01/10/2007 04:28 pm ET | Updated May 25, 2011

Iraq Polls: Surge and Diverge?

Tonight, by all accounts, President will unveil his plan for a "surge" in
troop levels in Iraq. Do Americans agree? Recent polls have provided some very
conflicting results, with support for sending more troops to Iraq ranging anywhere from 12% to
45%. The underlying reason for all the
variation is most likely that Americans have not yet focused on the specifics
of the troop surge debate, and so when pressed by pollsters, they tend to form
opinions on the spot in reaction to the language and format of the survey

Consider the following questions these examples, culled from the Polling Report, which derive from two
surveys conducted by Gallup
and CBS
plus a new release from a Rasmussen
automated survey:

Gallup (1/5-7, n=1,004
adults) - Here are four different plans the U.S.
could follow in dealing with the war in Iraq. Which ONE do you prefer?
Withdraw all troops from Iraq
immediately. Withdraw all troops by January 2008, that is, in 12 months' time.
Withdraw troops, but take as many years to do this as are needed to turn
control over to the Iraqis. OR, Send more troops to Iraq.

(Options rotated)

15% Withdraw immediately

39% Withdraw
by January 2008

31% Take
as long as needed

12% Send more troops

2% Unsure

CBS News (1/1-3, n=993 adults) - From what you have seen or heard
about the situation in Iraq,
what should the United
States do now? Should the U.S. increase the number of U.S. troops in Iraq,
keep the same number of U.S.
troops in Iraq as there are
now, decrease the number of U.S.
troops in Iraq, or remove
all its troops from Iraq?

18% Increase

17% Keep the same

30% Decrease

29% Remove

6% Unsure

Rasmussen Reports (1/8-7, n=800 likely voters, IVR survey) - Some
people say that we need to send more troops to Iraq,
others say we need to begin reducing the number of troops we have in Iraq. Which
approach do you prefer?

31% Send More

56% Reduce

13% Not

Gallup (1/5-7, n=1,004 adults) - As you may know, the Bush
Administration is considering a temporary but significant increase in the
number of U.S. troops in Iraq to help stabilize the situation there. Would you
favor or oppose this?

36% Favor

61% Oppose

3% Unsure

CBS News (1/1-3, n=993 adults) - Would you favor or oppose a
short-term increase in the number of U.S.
troops in the Iraqi capital city of Baghdad,
to try to gain control of the city?

45% Favor

48% Oppose

7% Unsure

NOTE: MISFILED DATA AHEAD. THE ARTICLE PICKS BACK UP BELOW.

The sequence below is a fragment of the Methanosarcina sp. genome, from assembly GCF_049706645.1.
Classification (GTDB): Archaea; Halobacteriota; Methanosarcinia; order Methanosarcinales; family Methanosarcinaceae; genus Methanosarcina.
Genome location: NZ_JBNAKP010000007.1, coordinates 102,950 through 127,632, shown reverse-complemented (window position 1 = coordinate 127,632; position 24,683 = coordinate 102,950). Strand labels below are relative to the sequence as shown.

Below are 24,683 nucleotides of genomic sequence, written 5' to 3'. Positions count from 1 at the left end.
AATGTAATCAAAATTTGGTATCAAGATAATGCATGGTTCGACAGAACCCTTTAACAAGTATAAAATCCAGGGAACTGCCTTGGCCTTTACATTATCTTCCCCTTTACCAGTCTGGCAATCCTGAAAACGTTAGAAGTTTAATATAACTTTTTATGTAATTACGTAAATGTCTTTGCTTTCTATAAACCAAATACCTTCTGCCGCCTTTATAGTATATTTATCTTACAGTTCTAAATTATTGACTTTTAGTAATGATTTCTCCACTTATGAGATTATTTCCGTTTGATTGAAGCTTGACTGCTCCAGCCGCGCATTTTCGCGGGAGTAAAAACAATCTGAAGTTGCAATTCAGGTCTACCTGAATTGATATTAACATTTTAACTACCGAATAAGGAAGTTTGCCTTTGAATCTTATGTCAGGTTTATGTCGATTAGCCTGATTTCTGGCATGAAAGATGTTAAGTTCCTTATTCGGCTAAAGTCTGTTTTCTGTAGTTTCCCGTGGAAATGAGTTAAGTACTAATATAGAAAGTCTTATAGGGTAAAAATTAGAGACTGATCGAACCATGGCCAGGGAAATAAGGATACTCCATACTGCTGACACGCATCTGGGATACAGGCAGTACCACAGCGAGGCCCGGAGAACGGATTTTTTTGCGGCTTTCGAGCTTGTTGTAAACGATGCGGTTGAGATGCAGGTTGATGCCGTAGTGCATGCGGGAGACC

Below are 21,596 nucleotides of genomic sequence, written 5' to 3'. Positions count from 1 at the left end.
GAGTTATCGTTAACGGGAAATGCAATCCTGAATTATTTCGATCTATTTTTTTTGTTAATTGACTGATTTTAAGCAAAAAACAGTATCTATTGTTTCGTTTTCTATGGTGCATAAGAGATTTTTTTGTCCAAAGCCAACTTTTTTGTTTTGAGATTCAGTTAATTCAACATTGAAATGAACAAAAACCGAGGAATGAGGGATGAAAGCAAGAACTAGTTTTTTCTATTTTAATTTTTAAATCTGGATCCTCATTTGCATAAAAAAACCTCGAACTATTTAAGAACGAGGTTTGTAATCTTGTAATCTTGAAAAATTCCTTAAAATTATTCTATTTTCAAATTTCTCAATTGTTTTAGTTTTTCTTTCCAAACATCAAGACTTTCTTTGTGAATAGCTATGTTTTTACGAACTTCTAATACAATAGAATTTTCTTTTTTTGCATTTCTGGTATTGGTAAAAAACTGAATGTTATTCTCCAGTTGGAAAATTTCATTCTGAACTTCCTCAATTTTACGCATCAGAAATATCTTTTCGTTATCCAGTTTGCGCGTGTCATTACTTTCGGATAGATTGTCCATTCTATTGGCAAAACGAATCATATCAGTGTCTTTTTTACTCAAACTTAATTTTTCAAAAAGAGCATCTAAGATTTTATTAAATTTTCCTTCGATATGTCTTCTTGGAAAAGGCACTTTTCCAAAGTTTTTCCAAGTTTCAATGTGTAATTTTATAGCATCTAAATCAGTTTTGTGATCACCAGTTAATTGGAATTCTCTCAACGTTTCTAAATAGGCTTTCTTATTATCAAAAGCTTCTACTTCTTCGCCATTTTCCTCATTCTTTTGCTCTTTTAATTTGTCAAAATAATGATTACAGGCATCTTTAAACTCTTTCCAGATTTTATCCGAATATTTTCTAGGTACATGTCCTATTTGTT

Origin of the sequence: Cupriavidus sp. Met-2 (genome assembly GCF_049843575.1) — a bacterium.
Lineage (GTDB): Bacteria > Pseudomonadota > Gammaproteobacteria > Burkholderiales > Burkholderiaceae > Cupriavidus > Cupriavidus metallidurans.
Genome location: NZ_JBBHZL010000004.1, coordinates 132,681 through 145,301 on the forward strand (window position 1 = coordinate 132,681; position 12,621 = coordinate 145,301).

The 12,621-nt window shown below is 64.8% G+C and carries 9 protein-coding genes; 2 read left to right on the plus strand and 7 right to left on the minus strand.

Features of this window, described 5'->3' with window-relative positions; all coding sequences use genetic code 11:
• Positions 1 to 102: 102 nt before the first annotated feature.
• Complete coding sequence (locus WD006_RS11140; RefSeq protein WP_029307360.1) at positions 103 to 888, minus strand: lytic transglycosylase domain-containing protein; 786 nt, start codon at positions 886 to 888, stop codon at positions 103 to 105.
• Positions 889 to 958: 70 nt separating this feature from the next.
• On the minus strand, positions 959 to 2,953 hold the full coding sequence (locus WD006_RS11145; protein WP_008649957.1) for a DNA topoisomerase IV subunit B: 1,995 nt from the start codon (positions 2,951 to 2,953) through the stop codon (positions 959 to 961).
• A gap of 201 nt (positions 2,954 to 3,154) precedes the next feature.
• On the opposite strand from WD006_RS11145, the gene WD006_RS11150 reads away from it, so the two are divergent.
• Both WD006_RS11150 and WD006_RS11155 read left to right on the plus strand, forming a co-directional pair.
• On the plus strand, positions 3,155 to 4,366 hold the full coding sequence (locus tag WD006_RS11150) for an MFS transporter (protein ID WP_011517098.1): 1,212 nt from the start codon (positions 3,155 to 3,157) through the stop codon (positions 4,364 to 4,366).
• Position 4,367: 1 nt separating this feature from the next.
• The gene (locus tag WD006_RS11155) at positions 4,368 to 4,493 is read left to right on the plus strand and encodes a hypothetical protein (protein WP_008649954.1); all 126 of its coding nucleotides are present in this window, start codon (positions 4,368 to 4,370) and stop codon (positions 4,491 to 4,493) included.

So on just two different recent surveys, we see support for increasing troop
levels ranging from 12% to 45% on four different questions. On his USA
blog, "Gallup Guru" Frank Newport offered
two explanations for the divergence in results (also discussed by Newport on his Gallup daily video briefing).
One explanation is that questions "which give respondents multiple
alternatives to choose" from suppress support for sending more troops:

Giving respondents multiple alternatives helps
spread out response patterns to a question. The percentage saying
"send in more troops" may be low in part because the question
provides other alternatives which may be just as attractive to more hawkish
respondents ("Withdraw, but take as many years as needed to turn control
over to the Iraqis", for example, would in theory be appealing to those who
might otherwise choose the send more troops option). This question
construction is not wrong, but just one way of looking at the issue in

Newport also
offered a second theory:

The question [showing only 12% support for a troop
surge] is hypothetical. The surge will be a fait accompli and will have the
authority of the White House behind it once Bush announces it. That will
most likely produce a rally effect of sorts, with at least some Americans
"coming home" to support the president even if they might in the abstract be
opposed to the new policy.

Thus, they offered the second question which made explicit that the "Bush
Administration is considering a temporary but significant increase in the
number of U.S. troops in Iraq." So, as Newport
tells it, support is greater (36%) when "when the surge is explained as a Bush
administration recommendation and described (as Bush is likely to do) as
temporary and needed in order to stabilize the situation in Iraq."

The CBS News result suggests a third theory. When the question does not include a direct
reference to support from the Bush administration, but does describe the
increase as "short-term" and limited to "the Iraqi capital city of Baghdad, to
try to gain control of the city," support is higher still (45%, with 48%

So we have many good reasons why the results differ. Which is the best read of American public
opinion before the President's speech? I
am reading between the lines and speculating a bit, but whenever relatively
minor wording or format changes produce such different results, the policy
proposal involved (in this case, a troop "surge") is likely something about
which most Americans are not familiar. A
full read on "public opinion" in this case will likely tell us that a much
bigger percentage than 2% to 7% are "unsure" about or "unfamiliar" with the
ongoing debate over a troop surge.

That may change tonight, as the President addresses the nation and presents
a specific plan. By this time next week,
when pollsters ask about "President Bush's plan to increase the number of
troops in Iraq" (or something close to that) many more Americans will retrieve an existing opinion, rather than forming one on the spot based on the
wording of the question. So hopefully,
the results measured next week on such questions will be more consistent.